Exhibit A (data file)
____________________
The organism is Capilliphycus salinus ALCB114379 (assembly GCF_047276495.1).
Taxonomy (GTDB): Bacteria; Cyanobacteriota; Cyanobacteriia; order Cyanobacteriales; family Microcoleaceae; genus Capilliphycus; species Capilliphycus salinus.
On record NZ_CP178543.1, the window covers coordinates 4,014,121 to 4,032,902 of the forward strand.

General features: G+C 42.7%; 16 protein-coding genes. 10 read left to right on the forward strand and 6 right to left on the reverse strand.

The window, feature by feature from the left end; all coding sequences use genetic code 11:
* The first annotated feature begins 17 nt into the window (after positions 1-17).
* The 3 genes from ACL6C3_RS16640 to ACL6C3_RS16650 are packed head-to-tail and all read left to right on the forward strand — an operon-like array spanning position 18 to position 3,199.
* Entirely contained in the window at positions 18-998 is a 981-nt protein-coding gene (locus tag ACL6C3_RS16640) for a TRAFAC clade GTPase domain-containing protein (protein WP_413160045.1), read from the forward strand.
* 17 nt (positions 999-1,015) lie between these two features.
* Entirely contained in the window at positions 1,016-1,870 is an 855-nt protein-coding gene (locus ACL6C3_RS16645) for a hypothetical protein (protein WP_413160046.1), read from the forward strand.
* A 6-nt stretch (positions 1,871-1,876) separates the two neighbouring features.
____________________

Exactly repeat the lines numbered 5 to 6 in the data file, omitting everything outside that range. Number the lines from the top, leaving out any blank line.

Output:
The window, feature by feature from the left end; all coding sequences use genetic code 11:
* The first annotated feature begins 17 nt into the window (after positions 1-17).